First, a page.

A medical case for teetotalism

Alcohol is icky – so much so that not drinking at all seems like the best idea.

Professor David Nutt – the man sacked as chairman of the Advisory Council on the Misuse of Drugs for relying on statistics not sensationalism – argues that the safest approach to alcohol is to avoid it altogether:

The myth of a safe level of drinking is a powerful claim. It is one that many health professionals appear to believe in and that the alcohol industry uses to defend its strategy of making the drug readily available at low prices. However, the claim is wrong and the supporting evidence flawed.

There is no safe dose of alcohol for these reasons:

• Alcohol is a toxin that kills cells such as microorganisms, which is why we use it to preserve food and sterilise skin, needles etc. Alcohol kills humans too. A dose only four times as high as the amount that would make blood levels exceed drink-driving limits in the UK can kill. The toxicity of alcohol is worsened because in order for it to be cleared from the body it has to be metabolised to acetaldehyde, an even more toxic substance. Any food or drink contaminated with the amount of acetaldehyde that a unit of alcohol produces would be immediately banned as having an unacceptable health risk.

• Although most people do not become addicted to alcohol on their first drink, a small proportion do. As a clinical psychiatrist who has worked with alcoholics for more than 30 years, I have seen many people who have experienced a strong liking of alcohol from their very first exposure and then gone on to become addicted to it. We cannot at present predict who these people will be, so any exposure to alcohol runs the risk of producing addiction in some users.

• The supposed cardiovascular benefits of a low level of alcohol intake in some middle-aged men cannot be taken as proof that alcohol is beneficial. To do that one would need a randomised trial where part of this group drink no alcohol, others drink in small amounts and others more heavily. Until this experiment has been done we don’t have proof that alcohol has health benefits. A recent example of where an epidemiological association was found not to be true when tested properly was hormone replacement therapy. Population observations suggested that HRT was beneficial for post-menopausal women, but when controlled trials were conducted it was found to cause more harm than good.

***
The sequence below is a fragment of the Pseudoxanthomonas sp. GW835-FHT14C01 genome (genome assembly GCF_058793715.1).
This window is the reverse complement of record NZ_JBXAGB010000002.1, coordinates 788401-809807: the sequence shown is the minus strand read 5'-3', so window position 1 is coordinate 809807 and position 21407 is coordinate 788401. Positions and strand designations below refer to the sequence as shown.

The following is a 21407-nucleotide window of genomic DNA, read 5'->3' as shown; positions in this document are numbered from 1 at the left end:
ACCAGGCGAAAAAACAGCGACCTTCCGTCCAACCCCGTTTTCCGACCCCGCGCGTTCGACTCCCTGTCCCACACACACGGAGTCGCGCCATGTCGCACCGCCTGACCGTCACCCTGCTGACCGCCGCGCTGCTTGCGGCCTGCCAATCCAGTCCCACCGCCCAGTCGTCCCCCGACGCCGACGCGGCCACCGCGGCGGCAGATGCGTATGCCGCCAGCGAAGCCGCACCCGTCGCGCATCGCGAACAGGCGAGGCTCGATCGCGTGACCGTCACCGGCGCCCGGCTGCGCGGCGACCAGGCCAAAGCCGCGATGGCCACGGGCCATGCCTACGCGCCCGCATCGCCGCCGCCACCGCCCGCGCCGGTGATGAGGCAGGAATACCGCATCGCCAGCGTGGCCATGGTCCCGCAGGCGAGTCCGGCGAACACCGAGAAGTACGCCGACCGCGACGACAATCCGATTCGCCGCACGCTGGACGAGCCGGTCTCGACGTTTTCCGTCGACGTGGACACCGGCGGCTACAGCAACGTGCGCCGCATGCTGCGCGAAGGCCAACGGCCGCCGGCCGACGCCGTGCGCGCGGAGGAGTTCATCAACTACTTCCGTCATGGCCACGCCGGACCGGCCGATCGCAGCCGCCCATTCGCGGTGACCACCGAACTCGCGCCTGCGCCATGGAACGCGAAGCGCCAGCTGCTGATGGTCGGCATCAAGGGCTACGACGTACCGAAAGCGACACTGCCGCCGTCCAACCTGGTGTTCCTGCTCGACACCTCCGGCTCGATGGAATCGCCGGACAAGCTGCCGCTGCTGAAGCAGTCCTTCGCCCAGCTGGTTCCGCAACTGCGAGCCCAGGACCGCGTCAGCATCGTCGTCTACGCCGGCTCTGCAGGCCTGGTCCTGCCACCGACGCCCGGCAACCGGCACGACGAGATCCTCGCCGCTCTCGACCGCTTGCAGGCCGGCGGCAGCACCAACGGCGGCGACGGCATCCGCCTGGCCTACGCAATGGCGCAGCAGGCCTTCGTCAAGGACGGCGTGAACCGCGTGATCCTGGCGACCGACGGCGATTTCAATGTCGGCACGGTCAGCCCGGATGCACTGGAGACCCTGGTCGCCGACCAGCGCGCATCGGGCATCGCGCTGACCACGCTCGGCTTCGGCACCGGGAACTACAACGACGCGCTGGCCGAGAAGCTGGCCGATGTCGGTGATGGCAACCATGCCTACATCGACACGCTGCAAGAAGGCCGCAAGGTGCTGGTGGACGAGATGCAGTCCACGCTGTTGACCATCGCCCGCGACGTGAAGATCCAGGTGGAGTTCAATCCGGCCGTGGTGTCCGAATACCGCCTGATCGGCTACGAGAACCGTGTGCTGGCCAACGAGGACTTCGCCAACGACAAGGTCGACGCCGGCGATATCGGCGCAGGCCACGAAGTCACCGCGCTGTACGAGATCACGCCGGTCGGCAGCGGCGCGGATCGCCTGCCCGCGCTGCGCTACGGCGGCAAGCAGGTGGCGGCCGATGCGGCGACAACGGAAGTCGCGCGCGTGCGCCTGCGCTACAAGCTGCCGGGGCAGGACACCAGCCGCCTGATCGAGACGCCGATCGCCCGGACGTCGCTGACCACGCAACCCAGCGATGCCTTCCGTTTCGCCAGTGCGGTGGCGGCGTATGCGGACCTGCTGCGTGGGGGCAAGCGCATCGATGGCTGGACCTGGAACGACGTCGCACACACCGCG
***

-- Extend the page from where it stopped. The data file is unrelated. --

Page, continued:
• For all other diseases associated with alcohol there is no evidence of any benefit of low alcohol intake – the risks of accidents, cancer, ulcers etc rise inexorably with intake.

Surprisingly Responsible Teenagers

One of the best films of the year so far has been the Way Way Back. While the main reason to love it are the terrific performances, another attraction is the twist it provides on the coming of age story. As you would expect the teenage characters rebel against their parents. What is unusual is the assumption that the clash of generations is down to the younger generation’s irresponsibility. What it shows instead are parents whose hedonism wreaks a high emotional price on their children. The lead character, Duncan’s, rebellion is not drink and take drugs but to get a job that allows him to escape from the adults in his life.

This is arguably a cultural reflection of a real social phenomenon. The BBC Home Affairs correspondent Mark Easton:

Teenage rebels are not what they were. Adolescents are increasingly turning their noses up at drugs, booze and fags, with consumption by young people the lowest at almost any time since we started measuring these things.

Drugs: Last week, the Home Office published analysis which suggests the proportion of 16- to 24-year-olds that have ever taken illicit drugs has fallen from 54% in 1998 to 38% now. Among 11- to 15-year-olds the figure has fallen from 29% to 17% in a decade.

Tobacco: Last month, NHS analysis suggested the proportion of English 16- to 19-year-olds who have never smoked has risen from about two-thirds in 1998 to three-quarters now. And the data is just as striking among their younger brothers and sisters. In 1982 most 11- to 15-year-olds (53%) had had a sneaky cigarette at one time or another. Today, just a quarter has ever spluttered over a fag behind the bike sheds.

Alcohol: It is a similar story with booze. In 1998, 71% of 16- to 24-year-olds questioned said they’d had a drink that week. Today it is 48% – far lower than their parents (about 70%). Among 11- to 15-year-olds there are similar big falls. A decade ago, 26% reported they’d had alcohol in the previous week. Now the data suggests the figure is 13%.

A trend he attributes to new technologies providing more benign distractions and to the greater focus demanded by a tougher economy.